O’Faolains Boy also makes his debut over these obstacles. The bay beat Many Clouds by two-and-a-half lengths in a valuable novice affair at Ascot two years ago and followed up with a game success over Smad Place in the RSA Chase at the Cheltenham Festival.
He was then favourite when fifth behind Holywell over the Mildmay course, but was then absent for 18 months. But he won at Newbury just before Christmas and turned in a fine effort when leading for a long way in this year’s Cheltenham Gold Cup.
The nine-year-old was eventually well beaten, but he only weakened at the penultimate fence and appeals as a decent each-way shot at around 40-1.
Paul Nicholls has several runners with the classy Silviniaco Conti near the top of the weights. He has an excellent record over the smaller fences here, having won the Grade One Betfred Bowl for the past two years.
He wore blinkers for the first time when winning a Grade One event at Ascot by 20 lengths in February. He has seven Grade One victories on his CV and has collected more than £1m in prize money, so must be considered, even though he faces these fences and this marathon trip for the first time.
Soll has plenty of experience here. He was seventh behind Aurora’s Encore on his Aintree debut three years ago when a mistake at Valentines on the second circuit cost him dear.
He missed the cut for the National the following year so ran in the Topham Trophy over one circuit of the track and could finish only 11th after being hampered.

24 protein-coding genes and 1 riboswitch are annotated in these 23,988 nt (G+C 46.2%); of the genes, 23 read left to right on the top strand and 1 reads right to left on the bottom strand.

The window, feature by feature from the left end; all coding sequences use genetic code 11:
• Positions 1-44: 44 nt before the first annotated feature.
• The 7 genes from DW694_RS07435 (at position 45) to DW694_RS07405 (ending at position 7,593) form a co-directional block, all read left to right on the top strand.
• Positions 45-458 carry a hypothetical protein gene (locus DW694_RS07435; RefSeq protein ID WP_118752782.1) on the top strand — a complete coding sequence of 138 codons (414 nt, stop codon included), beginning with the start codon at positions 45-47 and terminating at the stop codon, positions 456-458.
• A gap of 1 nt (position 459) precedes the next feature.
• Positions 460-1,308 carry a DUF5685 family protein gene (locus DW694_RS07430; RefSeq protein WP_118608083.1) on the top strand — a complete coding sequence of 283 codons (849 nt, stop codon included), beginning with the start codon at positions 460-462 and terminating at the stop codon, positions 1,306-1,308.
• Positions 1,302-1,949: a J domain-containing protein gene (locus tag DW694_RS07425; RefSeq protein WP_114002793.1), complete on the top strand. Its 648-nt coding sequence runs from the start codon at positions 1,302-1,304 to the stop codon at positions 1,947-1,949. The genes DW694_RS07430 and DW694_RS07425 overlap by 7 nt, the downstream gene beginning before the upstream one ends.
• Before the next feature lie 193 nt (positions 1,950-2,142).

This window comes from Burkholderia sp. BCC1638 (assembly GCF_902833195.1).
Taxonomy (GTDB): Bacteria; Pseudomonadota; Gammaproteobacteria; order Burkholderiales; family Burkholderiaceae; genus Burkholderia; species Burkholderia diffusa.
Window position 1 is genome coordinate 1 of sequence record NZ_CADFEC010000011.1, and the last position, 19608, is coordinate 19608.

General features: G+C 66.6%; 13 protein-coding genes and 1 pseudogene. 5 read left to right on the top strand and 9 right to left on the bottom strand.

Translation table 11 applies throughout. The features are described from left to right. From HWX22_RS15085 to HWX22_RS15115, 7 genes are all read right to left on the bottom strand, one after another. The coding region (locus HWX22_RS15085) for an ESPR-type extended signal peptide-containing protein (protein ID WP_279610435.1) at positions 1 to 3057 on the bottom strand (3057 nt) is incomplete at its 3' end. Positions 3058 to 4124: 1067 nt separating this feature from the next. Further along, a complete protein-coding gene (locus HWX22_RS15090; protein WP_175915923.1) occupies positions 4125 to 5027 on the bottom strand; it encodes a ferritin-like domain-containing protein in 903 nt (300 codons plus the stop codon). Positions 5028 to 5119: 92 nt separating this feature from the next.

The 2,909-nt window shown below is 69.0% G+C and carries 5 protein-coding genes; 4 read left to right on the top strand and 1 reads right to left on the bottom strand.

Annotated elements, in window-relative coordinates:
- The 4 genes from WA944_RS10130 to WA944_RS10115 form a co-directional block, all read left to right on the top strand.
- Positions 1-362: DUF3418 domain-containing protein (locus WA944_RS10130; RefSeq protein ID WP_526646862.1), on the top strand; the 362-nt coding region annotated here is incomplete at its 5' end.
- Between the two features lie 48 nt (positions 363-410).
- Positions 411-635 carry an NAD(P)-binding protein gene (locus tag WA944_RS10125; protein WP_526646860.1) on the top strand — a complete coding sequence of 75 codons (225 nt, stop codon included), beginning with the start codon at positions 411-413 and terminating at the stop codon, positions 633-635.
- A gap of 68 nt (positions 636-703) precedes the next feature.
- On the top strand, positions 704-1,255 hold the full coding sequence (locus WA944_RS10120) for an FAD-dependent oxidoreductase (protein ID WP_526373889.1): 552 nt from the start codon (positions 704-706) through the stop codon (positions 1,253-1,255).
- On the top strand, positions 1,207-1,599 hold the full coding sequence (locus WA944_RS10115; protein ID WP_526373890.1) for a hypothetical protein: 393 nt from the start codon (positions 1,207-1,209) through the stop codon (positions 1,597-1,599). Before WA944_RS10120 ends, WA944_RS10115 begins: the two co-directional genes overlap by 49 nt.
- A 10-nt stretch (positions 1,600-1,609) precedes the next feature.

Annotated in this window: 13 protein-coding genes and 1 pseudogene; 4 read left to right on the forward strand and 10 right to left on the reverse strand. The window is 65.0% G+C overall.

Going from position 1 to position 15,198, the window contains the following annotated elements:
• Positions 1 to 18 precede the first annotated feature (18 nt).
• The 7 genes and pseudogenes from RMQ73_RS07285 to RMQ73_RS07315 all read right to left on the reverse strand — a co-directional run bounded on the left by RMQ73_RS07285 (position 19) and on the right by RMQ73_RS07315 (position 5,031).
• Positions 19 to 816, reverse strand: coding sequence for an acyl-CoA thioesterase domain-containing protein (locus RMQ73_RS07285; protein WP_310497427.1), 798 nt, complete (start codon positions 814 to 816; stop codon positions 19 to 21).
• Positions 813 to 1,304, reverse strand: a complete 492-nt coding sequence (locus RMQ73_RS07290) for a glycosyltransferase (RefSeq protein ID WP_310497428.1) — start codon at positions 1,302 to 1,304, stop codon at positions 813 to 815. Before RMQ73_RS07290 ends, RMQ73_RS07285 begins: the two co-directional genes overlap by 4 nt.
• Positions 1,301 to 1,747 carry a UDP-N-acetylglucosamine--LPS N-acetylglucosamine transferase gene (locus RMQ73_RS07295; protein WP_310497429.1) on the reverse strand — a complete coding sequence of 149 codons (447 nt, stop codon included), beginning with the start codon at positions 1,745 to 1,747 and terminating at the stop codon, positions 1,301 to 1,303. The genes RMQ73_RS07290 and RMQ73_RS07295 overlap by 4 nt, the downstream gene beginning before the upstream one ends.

But he was back to run well 12 months ago. Always prominent, he led at the fence after Bechers on the second circuit, but was headed six from home. He was still in there fighting until weakening from the second last though and eventually finished ninth, but it later transpired that he had broken a blood vessel.
The 11-year-old was a good fourth in the Becher Chase here before Christmas and then stayed on grimly to win the final of the Veteran’s Chase Series at Sandown early in January.
He turned a below par effort at Kelso in February, but is at home over these obstacles and could figure again, especially if conditions are testing.
The heavy April showers and their effect on the track will have a big bearing too and supporters of Saint Are will be hoping the rain stays away as the gelding is best on a sounder surface, but unless it turns up a quagmire, he will carry some of my cash.
O’Faolains Boy and Soll are suggested as the best each-way outsiders, but Boston Bob looks so well handicapped that he has to be my main hope.